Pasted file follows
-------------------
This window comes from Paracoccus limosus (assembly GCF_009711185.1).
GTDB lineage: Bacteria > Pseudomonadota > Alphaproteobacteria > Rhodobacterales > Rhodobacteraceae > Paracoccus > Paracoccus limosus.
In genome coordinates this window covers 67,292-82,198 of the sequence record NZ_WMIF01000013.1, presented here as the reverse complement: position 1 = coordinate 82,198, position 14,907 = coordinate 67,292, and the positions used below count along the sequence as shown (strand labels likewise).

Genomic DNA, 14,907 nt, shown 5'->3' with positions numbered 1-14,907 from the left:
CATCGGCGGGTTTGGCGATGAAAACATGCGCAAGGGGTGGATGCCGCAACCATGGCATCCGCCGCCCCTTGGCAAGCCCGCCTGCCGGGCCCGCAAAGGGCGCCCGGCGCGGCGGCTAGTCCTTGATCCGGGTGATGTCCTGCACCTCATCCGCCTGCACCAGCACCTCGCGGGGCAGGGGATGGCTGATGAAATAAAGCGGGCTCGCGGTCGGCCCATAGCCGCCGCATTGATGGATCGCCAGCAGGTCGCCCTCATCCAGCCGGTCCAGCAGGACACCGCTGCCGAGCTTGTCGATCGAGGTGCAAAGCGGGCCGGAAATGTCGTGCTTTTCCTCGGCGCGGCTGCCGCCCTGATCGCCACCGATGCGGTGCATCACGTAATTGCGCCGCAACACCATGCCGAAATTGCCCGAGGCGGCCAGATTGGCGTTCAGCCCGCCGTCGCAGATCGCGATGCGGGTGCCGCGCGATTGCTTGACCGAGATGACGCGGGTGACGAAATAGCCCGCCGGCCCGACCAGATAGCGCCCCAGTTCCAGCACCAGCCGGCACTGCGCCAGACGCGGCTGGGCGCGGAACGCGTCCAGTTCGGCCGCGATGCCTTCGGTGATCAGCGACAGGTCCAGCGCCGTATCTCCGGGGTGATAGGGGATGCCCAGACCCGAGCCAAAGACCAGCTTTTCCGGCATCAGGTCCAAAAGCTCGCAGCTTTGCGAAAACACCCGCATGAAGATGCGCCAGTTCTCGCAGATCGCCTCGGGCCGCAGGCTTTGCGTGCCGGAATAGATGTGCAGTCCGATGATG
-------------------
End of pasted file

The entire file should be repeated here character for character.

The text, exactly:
This window comes from Paracoccus limosus (assembly GCF_009711185.1).
GTDB lineage: Bacteria > Pseudomonadota > Alphaproteobacteria > Rhodobacterales > Rhodobacteraceae > Paracoccus > Paracoccus limosus.
In genome coordinates this window covers 67,292-82,198 of the sequence record NZ_WMIF01000013.1, presented here as the reverse complement: position 1 = coordinate 82,198, position 14,907 = coordinate 67,292, and the positions used below count along the sequence as shown (strand labels likewise).

Genomic DNA, 14,907 nt, shown 5'->3' with positions numbered 1-14,907 from the left:
CATCGGCGGGTTTGGCGATGAAAACATGCGCAAGGGGTGGATGCCGCAACCATGGCATCCGCCGCCCCTTGGCAAGCCCGCCTGCCGGGCCCGCAAAGGGCGCCCGGCGCGGCGGCTAGTCCTTGATCCGGGTGATGTCCTGCACCTCATCCGCCTGCACCAGCACCTCGCGGGGCAGGGGATGGCTGATGAAATAAAGCGGGCTCGCGGTCGGCCCATAGCCGCCGCATTGATGGATCGCCAGCAGGTCGCCCTCATCCAGCCGGTCCAGCAGGACACCGCTGCCGAGCTTGTCGATCGAGGTGCAAAGCGGGCCGGAAATGTCGTGCTTTTCCTCGGCGCGGCTGCCGCCCTGATCGCCACCGATGCGGTGCATCACGTAATTGCGCCGCAACACCATGCCGAAATTGCCCGAGGCGGCCAGATTGGCGTTCAGCCCGCCGTCGCAGATCGCGATGCGGGTGCCGCGCGATTGCTTGACCGAGATGACGCGGGTGACGAAATAGCCCGCCGGCCCGACCAGATAGCGCCCCAGTTCCAGCACCAGCCGGCACTGCGCCAGACGCGGCTGGGCGCGGAACGCGTCCAGTTCGGCCGCGATGCCTTCGGTGATCAGCGACAGGTCCAGCGCCGTATCTCCGGGGTGATAGGGGATGCCCAGACCCGAGCCAAAGACCAGCTTTTCCGGCATCAGGTCCAAAAGCTCGCAGCTTTGCGAAAACACCCGCATGAAGATGCGCCAGTTCTCGCAGATCGCCTCGGGCCGCAGGCTTTGCGTGCCGGAATAGATGTGCAGTCCGATGATG